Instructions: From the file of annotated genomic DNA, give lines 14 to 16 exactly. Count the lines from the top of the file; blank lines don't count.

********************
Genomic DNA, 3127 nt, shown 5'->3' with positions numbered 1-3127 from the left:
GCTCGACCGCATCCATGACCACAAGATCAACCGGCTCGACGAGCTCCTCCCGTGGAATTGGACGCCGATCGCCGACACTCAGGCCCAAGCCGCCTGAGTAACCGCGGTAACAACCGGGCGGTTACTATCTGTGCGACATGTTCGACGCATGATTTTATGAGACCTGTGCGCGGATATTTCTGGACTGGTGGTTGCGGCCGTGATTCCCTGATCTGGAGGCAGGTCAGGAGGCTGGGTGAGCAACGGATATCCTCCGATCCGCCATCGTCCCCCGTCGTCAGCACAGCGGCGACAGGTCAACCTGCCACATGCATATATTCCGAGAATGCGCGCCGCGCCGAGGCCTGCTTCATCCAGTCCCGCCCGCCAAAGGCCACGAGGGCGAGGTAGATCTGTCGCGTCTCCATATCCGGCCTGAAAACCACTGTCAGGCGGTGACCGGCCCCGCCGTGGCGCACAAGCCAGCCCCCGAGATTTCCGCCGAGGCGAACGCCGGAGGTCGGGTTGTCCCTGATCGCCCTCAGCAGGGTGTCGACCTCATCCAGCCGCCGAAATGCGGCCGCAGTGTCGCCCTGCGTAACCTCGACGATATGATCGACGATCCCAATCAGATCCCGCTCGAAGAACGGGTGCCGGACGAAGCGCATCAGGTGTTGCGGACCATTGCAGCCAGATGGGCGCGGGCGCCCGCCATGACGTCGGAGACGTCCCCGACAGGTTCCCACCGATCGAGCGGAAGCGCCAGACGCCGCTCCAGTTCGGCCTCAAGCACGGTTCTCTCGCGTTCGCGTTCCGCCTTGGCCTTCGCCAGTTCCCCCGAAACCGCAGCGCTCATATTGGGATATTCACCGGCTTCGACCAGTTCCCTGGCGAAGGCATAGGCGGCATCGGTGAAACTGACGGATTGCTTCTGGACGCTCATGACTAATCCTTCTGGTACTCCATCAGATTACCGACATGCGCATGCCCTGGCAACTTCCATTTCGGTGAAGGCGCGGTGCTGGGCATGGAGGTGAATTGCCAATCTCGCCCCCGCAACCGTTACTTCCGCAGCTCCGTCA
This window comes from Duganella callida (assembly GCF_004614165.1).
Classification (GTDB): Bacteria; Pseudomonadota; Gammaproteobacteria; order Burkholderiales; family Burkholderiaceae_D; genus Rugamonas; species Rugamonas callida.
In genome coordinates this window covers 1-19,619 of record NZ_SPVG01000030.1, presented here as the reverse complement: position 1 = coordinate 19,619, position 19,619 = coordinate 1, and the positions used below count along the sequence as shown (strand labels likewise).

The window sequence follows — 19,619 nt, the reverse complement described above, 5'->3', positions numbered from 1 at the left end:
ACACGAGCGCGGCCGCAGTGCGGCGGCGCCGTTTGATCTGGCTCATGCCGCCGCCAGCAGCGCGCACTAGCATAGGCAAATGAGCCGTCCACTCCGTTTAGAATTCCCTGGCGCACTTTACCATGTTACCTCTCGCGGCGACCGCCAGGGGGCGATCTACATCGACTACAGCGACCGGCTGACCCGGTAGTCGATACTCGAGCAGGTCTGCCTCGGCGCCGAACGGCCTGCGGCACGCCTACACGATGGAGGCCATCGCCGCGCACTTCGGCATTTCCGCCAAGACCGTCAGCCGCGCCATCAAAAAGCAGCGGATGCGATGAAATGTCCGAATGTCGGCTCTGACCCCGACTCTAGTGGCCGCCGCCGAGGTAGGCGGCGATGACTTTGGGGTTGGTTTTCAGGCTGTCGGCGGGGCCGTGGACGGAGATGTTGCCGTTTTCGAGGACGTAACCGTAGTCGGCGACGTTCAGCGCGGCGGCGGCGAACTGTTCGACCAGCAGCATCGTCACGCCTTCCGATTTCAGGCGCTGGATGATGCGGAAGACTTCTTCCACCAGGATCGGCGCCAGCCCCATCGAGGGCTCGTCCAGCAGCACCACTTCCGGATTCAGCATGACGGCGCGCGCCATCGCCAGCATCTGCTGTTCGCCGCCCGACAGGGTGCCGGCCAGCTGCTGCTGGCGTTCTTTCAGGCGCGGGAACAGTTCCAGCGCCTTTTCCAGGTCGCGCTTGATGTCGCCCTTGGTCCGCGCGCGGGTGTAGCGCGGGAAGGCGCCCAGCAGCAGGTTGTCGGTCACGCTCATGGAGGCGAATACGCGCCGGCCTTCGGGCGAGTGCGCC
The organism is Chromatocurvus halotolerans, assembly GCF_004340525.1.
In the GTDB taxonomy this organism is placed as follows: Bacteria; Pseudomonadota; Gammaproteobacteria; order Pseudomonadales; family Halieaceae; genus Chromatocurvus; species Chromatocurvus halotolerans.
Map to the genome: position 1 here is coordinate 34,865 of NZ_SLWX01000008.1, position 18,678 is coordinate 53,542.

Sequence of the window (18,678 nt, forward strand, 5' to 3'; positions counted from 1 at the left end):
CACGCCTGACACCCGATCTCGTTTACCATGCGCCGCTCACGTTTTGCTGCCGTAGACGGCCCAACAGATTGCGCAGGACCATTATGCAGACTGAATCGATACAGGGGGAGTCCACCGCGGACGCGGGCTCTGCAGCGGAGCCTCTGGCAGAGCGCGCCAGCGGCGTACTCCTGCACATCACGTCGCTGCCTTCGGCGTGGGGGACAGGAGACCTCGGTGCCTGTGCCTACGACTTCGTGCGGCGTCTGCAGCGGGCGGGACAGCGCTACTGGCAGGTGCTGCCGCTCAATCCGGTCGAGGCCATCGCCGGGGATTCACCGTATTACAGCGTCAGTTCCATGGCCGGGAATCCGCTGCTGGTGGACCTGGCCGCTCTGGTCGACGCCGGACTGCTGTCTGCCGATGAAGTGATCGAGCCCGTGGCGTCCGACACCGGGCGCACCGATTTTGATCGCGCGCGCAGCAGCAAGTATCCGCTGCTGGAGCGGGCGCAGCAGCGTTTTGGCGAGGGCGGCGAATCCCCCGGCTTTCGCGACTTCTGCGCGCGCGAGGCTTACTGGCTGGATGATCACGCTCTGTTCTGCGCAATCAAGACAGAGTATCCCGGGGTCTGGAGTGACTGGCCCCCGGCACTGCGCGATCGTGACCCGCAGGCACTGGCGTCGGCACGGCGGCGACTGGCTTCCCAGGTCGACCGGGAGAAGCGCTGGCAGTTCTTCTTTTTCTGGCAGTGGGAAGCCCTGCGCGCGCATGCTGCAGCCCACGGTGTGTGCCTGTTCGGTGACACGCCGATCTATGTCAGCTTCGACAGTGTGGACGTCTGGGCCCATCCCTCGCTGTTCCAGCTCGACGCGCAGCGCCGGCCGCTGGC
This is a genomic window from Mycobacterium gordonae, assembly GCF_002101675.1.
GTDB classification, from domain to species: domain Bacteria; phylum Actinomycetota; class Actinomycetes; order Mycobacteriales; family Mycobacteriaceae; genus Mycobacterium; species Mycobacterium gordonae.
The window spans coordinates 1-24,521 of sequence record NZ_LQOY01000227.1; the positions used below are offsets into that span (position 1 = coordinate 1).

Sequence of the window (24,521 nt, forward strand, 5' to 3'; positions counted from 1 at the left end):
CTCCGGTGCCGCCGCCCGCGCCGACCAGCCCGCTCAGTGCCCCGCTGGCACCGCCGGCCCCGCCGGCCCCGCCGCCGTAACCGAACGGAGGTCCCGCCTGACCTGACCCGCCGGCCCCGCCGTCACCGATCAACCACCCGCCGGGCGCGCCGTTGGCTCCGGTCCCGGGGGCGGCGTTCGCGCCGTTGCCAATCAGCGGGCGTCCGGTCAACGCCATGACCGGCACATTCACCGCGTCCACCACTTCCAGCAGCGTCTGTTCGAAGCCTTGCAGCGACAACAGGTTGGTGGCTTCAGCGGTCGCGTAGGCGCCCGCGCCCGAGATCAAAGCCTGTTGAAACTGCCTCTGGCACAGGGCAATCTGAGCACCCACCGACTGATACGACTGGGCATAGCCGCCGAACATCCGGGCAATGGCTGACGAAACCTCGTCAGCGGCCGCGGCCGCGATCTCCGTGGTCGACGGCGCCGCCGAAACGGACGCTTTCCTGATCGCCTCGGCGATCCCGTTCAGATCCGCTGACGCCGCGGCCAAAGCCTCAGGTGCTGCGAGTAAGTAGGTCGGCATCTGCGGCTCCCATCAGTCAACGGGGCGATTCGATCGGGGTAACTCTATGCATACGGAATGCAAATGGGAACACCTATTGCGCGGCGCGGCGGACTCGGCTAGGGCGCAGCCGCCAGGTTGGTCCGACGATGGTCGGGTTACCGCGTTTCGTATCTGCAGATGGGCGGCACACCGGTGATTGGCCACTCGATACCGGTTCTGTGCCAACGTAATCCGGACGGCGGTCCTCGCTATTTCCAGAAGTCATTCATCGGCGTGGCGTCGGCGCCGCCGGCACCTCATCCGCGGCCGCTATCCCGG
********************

GTDB classification, from domain to species: domain Bacteria; phylum Actinomycetota; class Actinomycetes; order Mycobacteriales; family Mycobacteriaceae; genus Mycobacterium; species Mycobacterium gordonae.
The window spans coordinates 1-24,521 of sequence record NZ_LQOY01000227.1; the positions used below are offsets into that span (position 1 = coordinate 1).

Sequence of the window (24,521 nt, forward strand, 5' to 3'; positions counted from 1 at the left end):